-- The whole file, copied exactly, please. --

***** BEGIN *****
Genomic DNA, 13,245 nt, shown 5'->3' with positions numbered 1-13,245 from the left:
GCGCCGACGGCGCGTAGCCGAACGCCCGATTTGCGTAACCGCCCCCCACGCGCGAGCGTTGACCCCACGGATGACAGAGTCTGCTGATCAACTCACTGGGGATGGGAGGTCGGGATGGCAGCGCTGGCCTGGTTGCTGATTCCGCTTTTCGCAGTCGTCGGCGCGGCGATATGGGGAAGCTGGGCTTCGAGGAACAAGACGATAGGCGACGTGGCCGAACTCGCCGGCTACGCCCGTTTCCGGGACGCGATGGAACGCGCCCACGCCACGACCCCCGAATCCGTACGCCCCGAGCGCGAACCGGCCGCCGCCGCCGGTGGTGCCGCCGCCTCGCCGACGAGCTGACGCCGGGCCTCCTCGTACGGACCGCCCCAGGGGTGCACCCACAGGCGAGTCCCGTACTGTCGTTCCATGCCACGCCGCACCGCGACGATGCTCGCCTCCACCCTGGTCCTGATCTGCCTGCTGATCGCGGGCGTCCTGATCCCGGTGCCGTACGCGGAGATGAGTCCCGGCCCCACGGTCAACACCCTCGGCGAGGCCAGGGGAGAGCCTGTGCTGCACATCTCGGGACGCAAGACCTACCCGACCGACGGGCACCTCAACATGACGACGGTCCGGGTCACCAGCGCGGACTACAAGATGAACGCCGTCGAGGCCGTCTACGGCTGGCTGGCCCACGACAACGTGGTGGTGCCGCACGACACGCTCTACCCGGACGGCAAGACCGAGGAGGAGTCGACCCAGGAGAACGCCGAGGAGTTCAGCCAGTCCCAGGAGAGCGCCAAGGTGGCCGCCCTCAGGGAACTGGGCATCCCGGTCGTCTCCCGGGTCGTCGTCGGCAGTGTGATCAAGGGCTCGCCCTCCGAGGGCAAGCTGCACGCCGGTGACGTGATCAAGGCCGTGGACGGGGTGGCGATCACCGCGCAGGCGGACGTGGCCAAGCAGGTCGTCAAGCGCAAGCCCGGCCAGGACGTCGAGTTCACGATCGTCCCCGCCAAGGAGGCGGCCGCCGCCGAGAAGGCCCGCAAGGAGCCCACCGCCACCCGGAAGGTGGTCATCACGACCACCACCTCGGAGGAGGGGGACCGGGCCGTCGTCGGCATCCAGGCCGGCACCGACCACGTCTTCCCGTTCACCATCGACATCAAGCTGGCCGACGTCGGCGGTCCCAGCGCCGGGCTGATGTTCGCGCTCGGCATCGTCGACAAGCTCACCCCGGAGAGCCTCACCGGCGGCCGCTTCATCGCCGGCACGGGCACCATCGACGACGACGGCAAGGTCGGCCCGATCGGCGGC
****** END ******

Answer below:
Genomic DNA, 13,245 nt, shown 5'->3' with positions numbered 1-13,245 from the left:
GCGCCGACGGCGCGTAGCCGAACGCCCGATTTGCGTAACCGCCCCCCACGCGCGAGCGTTGACCCCACGGATGACAGAGTCTGCTGATCAACTCACTGGGGATGGGAGGTCGGGATGGCAGCGCTGGCCTGGTTGCTGATTCCGCTTTTCGCAGTCGTCGGCGCGGCGATATGGGGAAGCTGGGCTTCGAGGAACAAGACGATAGGCGACGTGGCCGAACTCGCCGGCTACGCCCGTTTCCGGGACGCGATGGAACGCGCCCACGCCACGACCCCCGAATCCGTACGCCCCGAGCGCGAACCGGCCGCCGCCGCCGGTGGTGCCGCCGCCTCGCCGACGAGCTGACGCCGGGCCTCCTCGTACGGACCGCCCCAGGGGTGCACCCACAGGCGAGTCCCGTACTGTCGTTCCATGCCACGCCGCACCGCGACGATGCTCGCCTCCACCCTGGTCCTGATCTGCCTGCTGATCGCGGGCGTCCTGATCCCGGTGCCGTACGCGGAGATGAGTCCCGGCCCCACGGTCAACACCCTCGGCGAGGCCAGGGGAGAGCCTGTGCTGCACATCTCGGGACGCAAGACCTACCCGACCGACGGGCACCTCAACATGACGACGGTCCGGGTCACCAGCGCGGACTACAAGATGAACGCCGTCGAGGCCGTCTACGGCTGGCTGGCCCACGACAACGTGGTGGTGCCGCACGACACGCTCTACCCGGACGGCAAGACCGAGGAGGAGTCGACCCAGGAGAACGCCGAGGAGTTCAGCCAGTCCCAGGAGAGCGCCAAGGTGGCCGCCCTCAGGGAACTGGGCATCCCGGTCGTCTCCCGGGTCGTCGTCGGCAGTGTGATCAAGGGCTCGCCCTCCGAGGGCAAGCTGCACGCCGGTGACGTGATCAAGGCCGTGGACGGGGTGGCGATCACCGCGCAGGCGGACGTGGCCAAGCAGGTCGTCAAGCGCAAGCCCGGCCAGGACGTCGAGTTCACGATCGTCCCCGCCAAGGAGGCGGCCGCCGCCGAGAAGGCCCGCAAGGAGCCCACCGCCACCCGGAAGGTGGTCATCACGACCACCACCTCGGAGGAGGGGGACCGGGCCGTCGTCGGCATCCAGGCCGGCACCGACCACGTCTTCCCGTTCACCATCGACATCAAGCTGGCCGACGTCGGCGGTCCCAGCGCCGGGCTGATGTTCGCGCTCGGCATCGTCGACAAGCTCACCCCGGAGAGCCTCACCGGCGGCCGCTTCATCGCCGGCACGGGCACCATCGACGACGACGGCAAGGTCGGCCCGATCGGCGGC